Lack of skills causes unemployment

The uncertainty of the labor market and the belief that a university degree does not guarantee a bright future are some of the reasons why school leavers decide not to pursue higher education.

Last year, some 5,023,400 graduates participated in the labor force and 4.69% of them did not find a job.

This suggests that up to 235,600 graduates, excluding those working in jobs that did not match their qualifications, were unemployed.

And many of them earn a minimum wage of RM1,500 despite graduating. This alarming figure has deterred some graduates of Sijil Pelajaran Malaysia (SPM) from continuing their studies at the tertiary level.

However, it is not fair to blame the labor market alone for unemployment.

A survey I conducted of graduates who had jobs and those who were looking to get hired revealed that many of them had failed to find good jobs due to their lack of communication skills.

Some had to accept jobs that were not commensurate with their qualifications. Their poor command of Bahasa Malay and English was the main reason they were not hired.

Worse still, some were reprimanded for their glaring lack of communication during their interviews.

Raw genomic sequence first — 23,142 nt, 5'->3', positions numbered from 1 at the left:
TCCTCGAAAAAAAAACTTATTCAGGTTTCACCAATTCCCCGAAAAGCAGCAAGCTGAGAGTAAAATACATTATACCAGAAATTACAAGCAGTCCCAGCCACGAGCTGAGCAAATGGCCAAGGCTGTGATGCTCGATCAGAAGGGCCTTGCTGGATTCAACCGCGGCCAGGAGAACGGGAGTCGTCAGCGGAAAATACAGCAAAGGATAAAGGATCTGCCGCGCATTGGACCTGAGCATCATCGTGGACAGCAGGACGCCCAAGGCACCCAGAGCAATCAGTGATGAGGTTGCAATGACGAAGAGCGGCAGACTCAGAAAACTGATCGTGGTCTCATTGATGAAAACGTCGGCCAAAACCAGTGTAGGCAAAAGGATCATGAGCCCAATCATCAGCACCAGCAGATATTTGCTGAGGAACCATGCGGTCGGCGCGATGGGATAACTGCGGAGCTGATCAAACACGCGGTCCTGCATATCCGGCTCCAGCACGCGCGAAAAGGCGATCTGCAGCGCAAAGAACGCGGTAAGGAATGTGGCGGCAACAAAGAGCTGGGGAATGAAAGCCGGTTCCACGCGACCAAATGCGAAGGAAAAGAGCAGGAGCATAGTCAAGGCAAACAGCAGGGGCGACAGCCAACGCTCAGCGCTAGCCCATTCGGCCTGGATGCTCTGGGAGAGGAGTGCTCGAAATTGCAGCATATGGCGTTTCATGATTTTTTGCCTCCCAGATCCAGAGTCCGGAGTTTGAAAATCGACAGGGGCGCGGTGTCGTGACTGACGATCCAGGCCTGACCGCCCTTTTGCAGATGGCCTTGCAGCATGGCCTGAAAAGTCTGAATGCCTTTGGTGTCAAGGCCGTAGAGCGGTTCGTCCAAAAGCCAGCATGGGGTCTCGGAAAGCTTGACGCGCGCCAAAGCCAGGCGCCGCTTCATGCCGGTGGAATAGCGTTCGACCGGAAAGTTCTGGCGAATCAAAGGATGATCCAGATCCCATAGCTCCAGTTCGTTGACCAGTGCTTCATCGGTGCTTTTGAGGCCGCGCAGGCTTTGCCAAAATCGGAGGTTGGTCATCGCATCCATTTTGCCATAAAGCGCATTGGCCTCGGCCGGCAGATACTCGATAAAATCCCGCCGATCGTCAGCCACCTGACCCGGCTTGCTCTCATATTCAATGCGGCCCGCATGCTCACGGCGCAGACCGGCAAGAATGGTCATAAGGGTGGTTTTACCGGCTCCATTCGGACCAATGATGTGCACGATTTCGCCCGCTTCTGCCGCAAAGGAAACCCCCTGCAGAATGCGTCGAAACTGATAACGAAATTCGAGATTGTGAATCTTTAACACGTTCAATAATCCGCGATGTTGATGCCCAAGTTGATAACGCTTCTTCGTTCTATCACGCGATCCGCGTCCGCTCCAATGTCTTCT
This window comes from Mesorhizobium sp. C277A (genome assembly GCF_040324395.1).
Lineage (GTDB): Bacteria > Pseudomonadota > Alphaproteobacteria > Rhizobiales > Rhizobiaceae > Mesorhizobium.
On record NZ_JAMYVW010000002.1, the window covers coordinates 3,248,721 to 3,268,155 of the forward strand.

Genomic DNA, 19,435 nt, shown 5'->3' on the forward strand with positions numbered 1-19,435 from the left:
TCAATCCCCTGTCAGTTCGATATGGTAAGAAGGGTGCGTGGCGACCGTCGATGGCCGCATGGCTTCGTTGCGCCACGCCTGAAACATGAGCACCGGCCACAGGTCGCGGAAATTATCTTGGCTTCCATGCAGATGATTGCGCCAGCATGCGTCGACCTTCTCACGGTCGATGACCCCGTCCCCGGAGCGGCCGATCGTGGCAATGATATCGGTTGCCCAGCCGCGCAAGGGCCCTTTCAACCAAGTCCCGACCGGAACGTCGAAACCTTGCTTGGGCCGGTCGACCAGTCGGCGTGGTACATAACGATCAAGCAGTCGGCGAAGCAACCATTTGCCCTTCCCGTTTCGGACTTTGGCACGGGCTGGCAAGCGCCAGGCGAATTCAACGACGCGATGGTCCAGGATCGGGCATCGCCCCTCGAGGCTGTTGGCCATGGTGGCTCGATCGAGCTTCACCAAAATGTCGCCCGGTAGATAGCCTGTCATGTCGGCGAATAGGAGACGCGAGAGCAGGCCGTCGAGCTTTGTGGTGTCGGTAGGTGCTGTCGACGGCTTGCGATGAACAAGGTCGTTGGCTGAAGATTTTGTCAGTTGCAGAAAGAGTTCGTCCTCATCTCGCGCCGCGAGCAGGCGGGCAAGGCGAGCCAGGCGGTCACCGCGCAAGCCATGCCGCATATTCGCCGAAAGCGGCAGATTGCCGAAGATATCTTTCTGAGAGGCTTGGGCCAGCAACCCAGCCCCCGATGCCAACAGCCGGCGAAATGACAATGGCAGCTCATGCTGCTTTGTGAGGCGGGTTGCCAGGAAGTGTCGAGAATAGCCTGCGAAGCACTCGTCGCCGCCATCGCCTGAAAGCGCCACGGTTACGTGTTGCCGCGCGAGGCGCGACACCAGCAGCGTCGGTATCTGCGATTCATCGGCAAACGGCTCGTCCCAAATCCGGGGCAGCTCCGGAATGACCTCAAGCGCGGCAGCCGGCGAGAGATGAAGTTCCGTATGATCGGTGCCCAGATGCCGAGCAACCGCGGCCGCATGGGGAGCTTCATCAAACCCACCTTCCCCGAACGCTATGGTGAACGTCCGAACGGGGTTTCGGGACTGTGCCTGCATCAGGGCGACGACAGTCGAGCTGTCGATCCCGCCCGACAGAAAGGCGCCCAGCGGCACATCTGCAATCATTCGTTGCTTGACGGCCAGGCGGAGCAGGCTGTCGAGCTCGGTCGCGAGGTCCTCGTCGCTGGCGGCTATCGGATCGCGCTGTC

Some regretted that they had made no effort to improve their command of English at university.

Their misunderstanding of the importance of the language had cost them many job opportunities.

Their reluctance to migrate to other states for work and their poor academic performance were also barriers to employment. Graduates who scored a cumulative grade point average (GPA) of 3.00 and above were more likely to be interviewed, compared to those who scored a CGPA below 3.00.

So, while the weak labor market is a challenge, it is also the responsibility of graduates to acquire the skills required by employers if they wish to be hired.


Faculty of Applied and Human Sciences

University Malaysia Perlis

Comments are closed.